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  • IstvanIN

    Why would a country that spent half the 20th century in political turmoil, the entire century mired in poverty and only the last 25 years of the century with any semblance of democracy, need immigrants?

  • Puggg

    But as an immigrant who moved here from Shanghai 20 years ago, he is
    worried by the way separatists advance their case for nationhood with
    claims to a distinct Catalan national culture, language and identity
    that set it apart from Spain. “It’s always best to be part of a larger
    country, just like having a bigger family to help you,” Mr. Shen said.

    What does he think a nation and nationhood is, but a really big family to help you if you’re part of it?

    • JDInSanDiego

      And why didn’t he stay with his much bigger family in China?

  • The last AmRen Article about the growing secessionist movements in Europe garnered a lot of sympathy for the Separatists including Catalonia for many AmReners.

    However, it’s important to remember not all forms of Separatism are Equal.

    Catalonia is not the American South. It’s not exactly full of Conservative reactionaries who resent the policies of the Centralized Government.

    While Catalonia does have the largest GDP in Spain , it also has the most debt by region in Spain, not to mention that it hosts largest population, outside of the Madrid metro area, many of whom are third world immigrants.

    Catalonian Nationalism isn’t the “Ethnopolitics” that we AmReners are thinking of, but rather a form a of Left-Wing Cultural Nationalism that revolves around defiance by “sticking it to the establishment.”

    Many of these “Secessionists” are are Left-Wingers who go through great lengths to differentiate themselves from the rest of Spain and protest being in a union with their racial brethren, yet remain reticent about the millions Third Worlders occupying their ancestral homelands.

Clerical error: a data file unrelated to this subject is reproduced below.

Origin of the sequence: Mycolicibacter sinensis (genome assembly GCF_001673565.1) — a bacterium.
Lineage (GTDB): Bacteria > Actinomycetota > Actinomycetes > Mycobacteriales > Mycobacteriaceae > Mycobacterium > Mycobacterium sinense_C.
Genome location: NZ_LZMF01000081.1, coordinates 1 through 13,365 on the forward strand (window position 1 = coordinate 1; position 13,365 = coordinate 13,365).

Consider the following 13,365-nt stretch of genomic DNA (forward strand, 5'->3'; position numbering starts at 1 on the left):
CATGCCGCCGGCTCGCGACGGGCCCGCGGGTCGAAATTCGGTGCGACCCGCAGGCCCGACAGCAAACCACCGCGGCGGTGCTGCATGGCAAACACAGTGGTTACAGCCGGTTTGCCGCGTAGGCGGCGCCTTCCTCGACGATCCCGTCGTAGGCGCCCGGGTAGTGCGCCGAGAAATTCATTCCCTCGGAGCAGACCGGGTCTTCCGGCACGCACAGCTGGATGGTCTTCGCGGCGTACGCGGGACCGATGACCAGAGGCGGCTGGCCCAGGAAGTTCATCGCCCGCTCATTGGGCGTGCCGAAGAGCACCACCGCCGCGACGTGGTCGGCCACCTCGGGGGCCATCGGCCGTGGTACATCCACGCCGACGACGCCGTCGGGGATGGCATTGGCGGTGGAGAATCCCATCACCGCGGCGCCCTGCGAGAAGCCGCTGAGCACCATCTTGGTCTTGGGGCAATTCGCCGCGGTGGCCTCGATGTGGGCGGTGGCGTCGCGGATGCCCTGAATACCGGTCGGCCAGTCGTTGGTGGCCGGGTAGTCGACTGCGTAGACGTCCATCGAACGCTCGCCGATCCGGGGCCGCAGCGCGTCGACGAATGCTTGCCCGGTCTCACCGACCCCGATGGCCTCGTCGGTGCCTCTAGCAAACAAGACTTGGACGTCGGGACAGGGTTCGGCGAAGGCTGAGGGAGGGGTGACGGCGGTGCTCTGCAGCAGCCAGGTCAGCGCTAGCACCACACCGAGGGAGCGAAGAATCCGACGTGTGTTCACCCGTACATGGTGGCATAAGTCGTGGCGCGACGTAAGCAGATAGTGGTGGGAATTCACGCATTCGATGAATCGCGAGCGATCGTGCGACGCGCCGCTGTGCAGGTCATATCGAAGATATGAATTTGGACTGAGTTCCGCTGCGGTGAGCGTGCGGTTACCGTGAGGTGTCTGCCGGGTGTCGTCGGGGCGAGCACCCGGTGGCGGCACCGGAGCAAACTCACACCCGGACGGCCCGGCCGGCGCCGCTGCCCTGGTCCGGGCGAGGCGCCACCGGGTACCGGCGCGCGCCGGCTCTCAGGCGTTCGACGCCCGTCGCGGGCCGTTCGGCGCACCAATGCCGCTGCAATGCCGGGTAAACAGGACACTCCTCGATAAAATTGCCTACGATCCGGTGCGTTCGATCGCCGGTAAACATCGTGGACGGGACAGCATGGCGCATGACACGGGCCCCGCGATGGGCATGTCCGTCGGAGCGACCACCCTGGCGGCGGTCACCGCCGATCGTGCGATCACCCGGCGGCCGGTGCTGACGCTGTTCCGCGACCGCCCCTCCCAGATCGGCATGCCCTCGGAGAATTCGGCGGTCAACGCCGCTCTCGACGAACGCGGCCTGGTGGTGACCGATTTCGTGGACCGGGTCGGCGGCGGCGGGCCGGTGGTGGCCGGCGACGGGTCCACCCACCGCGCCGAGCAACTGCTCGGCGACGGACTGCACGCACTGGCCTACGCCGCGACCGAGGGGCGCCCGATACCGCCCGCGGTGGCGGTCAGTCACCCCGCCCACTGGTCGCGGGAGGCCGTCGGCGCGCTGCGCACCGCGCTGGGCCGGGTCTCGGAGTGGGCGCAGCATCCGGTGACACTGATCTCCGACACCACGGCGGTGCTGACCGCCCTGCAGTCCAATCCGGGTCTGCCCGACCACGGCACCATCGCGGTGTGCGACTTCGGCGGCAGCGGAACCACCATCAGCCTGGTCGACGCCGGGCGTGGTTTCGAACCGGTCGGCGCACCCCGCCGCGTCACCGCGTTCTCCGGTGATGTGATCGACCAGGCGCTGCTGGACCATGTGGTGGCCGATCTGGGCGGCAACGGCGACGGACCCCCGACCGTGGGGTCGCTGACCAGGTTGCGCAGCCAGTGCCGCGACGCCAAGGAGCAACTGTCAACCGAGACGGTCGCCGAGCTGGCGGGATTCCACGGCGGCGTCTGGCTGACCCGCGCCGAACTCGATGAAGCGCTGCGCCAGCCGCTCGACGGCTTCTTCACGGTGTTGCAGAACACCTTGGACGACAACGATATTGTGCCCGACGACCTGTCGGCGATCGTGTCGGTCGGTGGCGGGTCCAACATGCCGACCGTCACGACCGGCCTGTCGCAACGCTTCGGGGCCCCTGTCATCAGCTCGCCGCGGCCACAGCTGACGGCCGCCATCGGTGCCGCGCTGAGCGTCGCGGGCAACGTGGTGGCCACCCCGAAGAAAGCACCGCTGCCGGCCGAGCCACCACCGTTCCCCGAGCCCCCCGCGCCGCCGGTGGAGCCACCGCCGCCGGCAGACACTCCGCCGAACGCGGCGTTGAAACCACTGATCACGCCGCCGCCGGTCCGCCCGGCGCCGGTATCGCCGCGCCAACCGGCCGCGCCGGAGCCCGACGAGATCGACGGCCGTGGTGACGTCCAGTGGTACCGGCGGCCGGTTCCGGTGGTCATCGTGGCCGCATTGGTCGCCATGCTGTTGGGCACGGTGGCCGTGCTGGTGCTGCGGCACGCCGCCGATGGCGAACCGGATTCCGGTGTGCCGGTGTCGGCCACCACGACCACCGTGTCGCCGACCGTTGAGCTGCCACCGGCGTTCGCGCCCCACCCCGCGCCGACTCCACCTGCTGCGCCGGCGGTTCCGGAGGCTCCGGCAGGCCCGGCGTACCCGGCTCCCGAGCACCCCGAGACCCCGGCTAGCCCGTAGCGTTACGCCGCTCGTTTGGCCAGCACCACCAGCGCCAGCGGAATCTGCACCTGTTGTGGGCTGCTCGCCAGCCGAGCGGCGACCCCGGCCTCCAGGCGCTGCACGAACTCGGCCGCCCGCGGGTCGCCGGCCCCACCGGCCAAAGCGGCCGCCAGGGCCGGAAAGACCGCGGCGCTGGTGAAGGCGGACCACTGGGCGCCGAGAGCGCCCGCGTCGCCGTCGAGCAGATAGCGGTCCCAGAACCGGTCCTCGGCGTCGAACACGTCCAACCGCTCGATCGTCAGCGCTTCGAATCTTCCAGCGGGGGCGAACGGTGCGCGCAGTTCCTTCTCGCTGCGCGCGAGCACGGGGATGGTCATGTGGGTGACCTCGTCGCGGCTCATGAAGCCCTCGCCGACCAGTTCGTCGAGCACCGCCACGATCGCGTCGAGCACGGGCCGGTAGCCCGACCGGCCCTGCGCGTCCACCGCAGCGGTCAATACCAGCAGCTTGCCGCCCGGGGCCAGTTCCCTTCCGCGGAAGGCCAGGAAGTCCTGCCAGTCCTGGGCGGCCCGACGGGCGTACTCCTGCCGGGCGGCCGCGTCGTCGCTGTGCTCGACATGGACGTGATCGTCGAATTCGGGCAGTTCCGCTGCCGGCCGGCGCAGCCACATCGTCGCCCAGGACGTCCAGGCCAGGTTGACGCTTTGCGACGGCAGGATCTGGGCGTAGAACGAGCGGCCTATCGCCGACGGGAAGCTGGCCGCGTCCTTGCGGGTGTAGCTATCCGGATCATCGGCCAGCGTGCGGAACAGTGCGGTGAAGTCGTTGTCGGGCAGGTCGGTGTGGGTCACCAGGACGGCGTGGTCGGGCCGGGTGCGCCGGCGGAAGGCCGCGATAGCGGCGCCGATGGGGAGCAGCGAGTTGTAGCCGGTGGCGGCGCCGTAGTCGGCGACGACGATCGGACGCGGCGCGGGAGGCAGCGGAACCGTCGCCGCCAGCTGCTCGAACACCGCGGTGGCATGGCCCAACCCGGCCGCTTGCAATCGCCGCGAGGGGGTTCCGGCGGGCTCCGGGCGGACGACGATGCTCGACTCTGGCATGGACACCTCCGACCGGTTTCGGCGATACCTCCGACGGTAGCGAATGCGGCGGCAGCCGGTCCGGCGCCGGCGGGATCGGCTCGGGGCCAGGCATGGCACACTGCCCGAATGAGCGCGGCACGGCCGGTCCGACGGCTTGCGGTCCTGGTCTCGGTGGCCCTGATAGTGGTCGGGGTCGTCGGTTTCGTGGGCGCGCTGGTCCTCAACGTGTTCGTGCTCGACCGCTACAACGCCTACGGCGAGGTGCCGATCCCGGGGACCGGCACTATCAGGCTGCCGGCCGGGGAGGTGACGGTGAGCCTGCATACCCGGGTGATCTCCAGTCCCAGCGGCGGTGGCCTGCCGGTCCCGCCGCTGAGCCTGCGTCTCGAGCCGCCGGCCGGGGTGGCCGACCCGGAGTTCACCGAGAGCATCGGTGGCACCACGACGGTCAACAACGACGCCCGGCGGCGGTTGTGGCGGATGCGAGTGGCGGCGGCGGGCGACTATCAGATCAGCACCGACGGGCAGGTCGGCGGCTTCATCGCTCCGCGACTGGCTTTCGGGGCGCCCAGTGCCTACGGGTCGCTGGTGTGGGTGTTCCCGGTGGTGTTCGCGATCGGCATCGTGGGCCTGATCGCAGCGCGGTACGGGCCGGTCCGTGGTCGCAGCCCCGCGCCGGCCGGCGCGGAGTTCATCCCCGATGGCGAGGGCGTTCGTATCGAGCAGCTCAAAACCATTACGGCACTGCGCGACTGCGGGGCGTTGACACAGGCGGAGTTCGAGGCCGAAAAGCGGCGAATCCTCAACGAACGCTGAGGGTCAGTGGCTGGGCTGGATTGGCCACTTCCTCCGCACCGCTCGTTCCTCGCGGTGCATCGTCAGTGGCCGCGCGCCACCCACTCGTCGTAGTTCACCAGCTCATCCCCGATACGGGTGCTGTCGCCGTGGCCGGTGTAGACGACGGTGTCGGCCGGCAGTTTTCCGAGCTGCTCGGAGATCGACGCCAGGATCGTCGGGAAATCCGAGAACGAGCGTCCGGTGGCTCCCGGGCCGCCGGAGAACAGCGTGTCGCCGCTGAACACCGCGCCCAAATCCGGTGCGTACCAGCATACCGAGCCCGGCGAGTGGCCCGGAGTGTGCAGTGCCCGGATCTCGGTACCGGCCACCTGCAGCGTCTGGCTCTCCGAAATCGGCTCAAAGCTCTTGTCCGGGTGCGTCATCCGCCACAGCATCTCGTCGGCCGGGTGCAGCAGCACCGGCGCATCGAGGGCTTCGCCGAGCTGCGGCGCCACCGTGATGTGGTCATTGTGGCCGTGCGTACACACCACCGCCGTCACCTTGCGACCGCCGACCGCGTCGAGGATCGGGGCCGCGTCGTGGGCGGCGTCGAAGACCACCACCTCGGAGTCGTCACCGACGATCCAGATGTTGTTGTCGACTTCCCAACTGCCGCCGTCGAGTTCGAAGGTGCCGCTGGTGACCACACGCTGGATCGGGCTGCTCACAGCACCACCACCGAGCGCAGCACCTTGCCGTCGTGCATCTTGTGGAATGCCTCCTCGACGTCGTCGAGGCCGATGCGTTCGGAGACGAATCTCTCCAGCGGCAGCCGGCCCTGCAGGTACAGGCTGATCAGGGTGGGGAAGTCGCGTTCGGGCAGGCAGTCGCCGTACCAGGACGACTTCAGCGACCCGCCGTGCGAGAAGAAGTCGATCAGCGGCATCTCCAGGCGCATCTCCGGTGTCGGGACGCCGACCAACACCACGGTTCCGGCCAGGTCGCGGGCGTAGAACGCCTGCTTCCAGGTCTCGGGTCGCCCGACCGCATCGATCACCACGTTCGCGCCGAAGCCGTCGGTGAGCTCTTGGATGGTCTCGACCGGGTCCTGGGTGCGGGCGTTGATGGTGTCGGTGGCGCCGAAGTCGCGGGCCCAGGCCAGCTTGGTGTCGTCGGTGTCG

Here’s a few links AmReners should enjoy,

    Catalan Secessionists recruiting members in Mosques in Barcelona


    An Ecuadorian Migrant claiming priding in being Ecuadorian and a Catalan, but will never accept being a Spaniard.


    • Puggg

      That means it’s kinda like Quebec, a secession movement from the multiracialist left.

    •  Interesting article/comments.  Surprising the way the worm turns on this one.

      It would seem that America has the “propositional nation” idea, … and all that garbage from the neoconservatives … to give window-dressing to the idea of throngs of recent 3rd world immigrants as somehow magically Americans.

      But in Spain, that doesnt work.  Spaniard means nothing unless you and your ancestors have  lived that history of the last 100 … or 1000 years. 

      Thus a migrant “claiming pride in being [fill in the blank] and a Catalan, but will never accept being a Spaniard.”
      p.s. Mr. Albiol, the anti-separatist sounds like my kind of gentleman: “One reason I got elected is because people could see that I was ready
      to identify a problem and take action to resolve it.”

    •  Yes I mentioned in the article you’re referring to that the secessionist movement in Catalonia is being fueled by multiculty leftists.  It’s the same story with Scotland and Quebec.  The rest of Spain voted for the center-right.  If they secede then I say good riddance.  I’m of Castilian and Galician ancestry mostly anyway.

  • StillModerated

    One and a half million ineligible voters out of 8 million? That’s 18% plus! What on Earth is happening to Spain? Too many immigrants is seemingly the best way to bankrupt a post-Christian nation.